Cruz Roja at Edinburg shelter

When there were still items remaining in the ERV, which is a large ambulance sized vehicle so we could haul large amounts of supplies, we drove to a nearby street and started the process again.

Steve Stringer with Cruz Roja in Edinburg-2

The American Red Cross increased its staffing resources when Cruz Roja Mexicana (Mexican Red Cross) arrived. As the flooding decreased and people could get out of their homes, the Cruz Roja site provided necessary cleaning materials and, just as importantly, the ability to respond in Spanish to needs and stories provided by those flooded out of their homes. We felt fortunate to work with Cruz Roja! They understood the community needs; the difficulties of the weather and the support needed to bring back ‘normalcy’ to Hidalgo and Cameron Counties.


The following week, on our way back to the local Red Cross Chapter to re-fill our ERV with cases of water and clean-up materials, we stopped at a gas station. The search-and-distribute system of helping home owners during the recent Texas floods brought much-needed supplies directly to people considering the scorching 96 degree weather. This system created a need for us to get just a few minutes of rest. An ice cream bar and air conditioning altered my core temperature just enough to make getting back on the road OK. But it was the unexpected ‘coolness’ of hearing The Spinners singing on the store’s music system that recouped my energy! With only the bathroom mirror watching, I danced to ‘Rubber Band Man’ with all of my best ‘60s and 70s moves.

And Coolness was achieved.


Upon returning to Wisconsin for the ‘summer’ they were deployed to Columbus, Wisconsin to open an evacuation center/shelter for people affected by the July 13th 90-mile per hour winds. Two (states) plus two (disasters) really can equal ONE RED CROSS. To begin your own Red Cross adventure, please check here for volunteer opportunities.

Beloit’s Late Night Hereos

By Carolyn Kuzuhara

When walls come tumbling down and dozens of residents are evacuated in the middle of the night, who comes to help at a moment’s notice? The American Red Cross is the answer.


In Beloit, there was a wall that collapsed onto the Brittan House, a transitional housing facility, early in the morning. The Brittan House is located in downtown Beloit, the building is 140 years old and is home to 45 residents. The Beloit Fire Department was called to the scene and deemed the building unsafe for residents because the east side of the building was weakened from the collapse. The residents had to vacate the building for safety purposes. At this point, no one was injured and with safety being most important,a full-evacuation was ordered.

Meanwhile, the local Red Cross responders arrived at the Brittan House while another team opened a shelter. The Beloit Transit System provided transportation from the Brittan House to the McLenegan Elementary School. With Memorandums of Understanding already in place with the Beloit School District, the shelter was ready upon the bus arrival. The Red Cross provided a place to rest, emotional support, hygiene kits and our health service professionals to fulfill health emergencies due to the stress of the situation.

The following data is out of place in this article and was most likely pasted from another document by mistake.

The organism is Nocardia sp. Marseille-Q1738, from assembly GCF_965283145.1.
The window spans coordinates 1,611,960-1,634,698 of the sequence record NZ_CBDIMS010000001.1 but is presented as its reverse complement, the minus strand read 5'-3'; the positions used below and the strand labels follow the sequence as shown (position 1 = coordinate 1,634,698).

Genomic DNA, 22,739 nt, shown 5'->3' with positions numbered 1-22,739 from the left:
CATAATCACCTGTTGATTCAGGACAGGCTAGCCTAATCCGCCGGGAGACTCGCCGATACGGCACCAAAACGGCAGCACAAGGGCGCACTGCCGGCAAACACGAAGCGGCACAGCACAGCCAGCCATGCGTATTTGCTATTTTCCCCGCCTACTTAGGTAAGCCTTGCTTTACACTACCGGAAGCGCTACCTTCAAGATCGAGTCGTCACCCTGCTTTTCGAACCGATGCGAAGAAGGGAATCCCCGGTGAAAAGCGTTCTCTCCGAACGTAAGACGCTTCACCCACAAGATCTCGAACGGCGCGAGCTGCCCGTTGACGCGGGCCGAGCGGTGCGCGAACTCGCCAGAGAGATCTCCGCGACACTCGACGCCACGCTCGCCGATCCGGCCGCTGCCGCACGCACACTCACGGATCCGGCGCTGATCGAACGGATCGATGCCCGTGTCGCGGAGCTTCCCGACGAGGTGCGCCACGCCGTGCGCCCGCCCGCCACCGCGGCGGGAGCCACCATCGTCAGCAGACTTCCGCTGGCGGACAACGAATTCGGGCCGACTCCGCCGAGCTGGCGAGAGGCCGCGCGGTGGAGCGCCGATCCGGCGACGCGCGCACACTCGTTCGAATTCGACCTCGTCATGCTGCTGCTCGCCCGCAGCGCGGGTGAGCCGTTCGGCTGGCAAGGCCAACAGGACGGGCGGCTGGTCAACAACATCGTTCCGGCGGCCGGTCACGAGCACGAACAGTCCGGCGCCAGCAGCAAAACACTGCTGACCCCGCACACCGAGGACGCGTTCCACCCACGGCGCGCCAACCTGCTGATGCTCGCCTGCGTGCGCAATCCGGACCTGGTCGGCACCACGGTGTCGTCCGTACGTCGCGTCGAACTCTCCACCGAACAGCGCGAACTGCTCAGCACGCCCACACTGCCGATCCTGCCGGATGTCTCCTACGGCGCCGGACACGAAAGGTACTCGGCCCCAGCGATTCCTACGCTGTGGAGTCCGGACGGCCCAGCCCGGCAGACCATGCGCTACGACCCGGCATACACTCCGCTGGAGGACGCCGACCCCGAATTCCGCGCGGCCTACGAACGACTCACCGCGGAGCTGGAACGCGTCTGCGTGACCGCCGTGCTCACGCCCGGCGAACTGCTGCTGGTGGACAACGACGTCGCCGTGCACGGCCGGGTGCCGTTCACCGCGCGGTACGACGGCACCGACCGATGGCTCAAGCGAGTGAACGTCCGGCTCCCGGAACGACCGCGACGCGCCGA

The next morning, our team supplied a hot breakfast for the residents as they waited for the building to be deemed safe for residents to return. Thankfully, engineers and local officials deemed the building structurally sound. We then assisted residents back to their home. We are thankful for the Beloit Fire Department, Beloit School District and the Beloit Transit System for their collaborative efforts. This emergency situation highlights how our community works together to help their neighbors no matter what time it is.

See footage from the Regional CEO at the site of the wall collapse. 

Tom Mooney, Regional CEO, and Dan Stauffacher, McLenegan School Safety Coordinator

Tom Mooney, Regional CEO, and Dan Stauffacher, McLenegan School Safety Coordinator at the location of the shelter.

None of this would be possible without our 24-hour a day trained volunteers, partners and generous donators. To become involved and support the Red Cross in your community, please visit

Wisconsin Red Cross Helps in Texas, Oklahoma

Texas and Oklahoma are feeling the devastating effects of weeks of heavy rain, tornadoes and flooding and the American Red Cross is there, helping people in the Lone Star State get back on their feet.


American Red Cross Texas Storm 2015 Response. Click for a full sized image.

The storms have impacted about 35 percent of the state, destroying or damaging thousands of homes. The Red Cross is providing shelter, food, water, relief supplies, health services and emotional support to people in need.

Since early May, hundreds of Red Cross workers, including 33 from Wisconsin, have opened 37 shelters, served more than 34,000 meals and snacks and handed out more than 33,000 relief items and cleaning supplies in Texas. In addition, 40 emergency response vehicles, three from Wisconsin are distributing food and relief items in the affected communities and additional volunteers and vehicles are on alert if needed.

Let’s listen to a few of our volunteers, courtesy of our TV partners:

If you don’t have the time to volunteer, please consider a financial gift.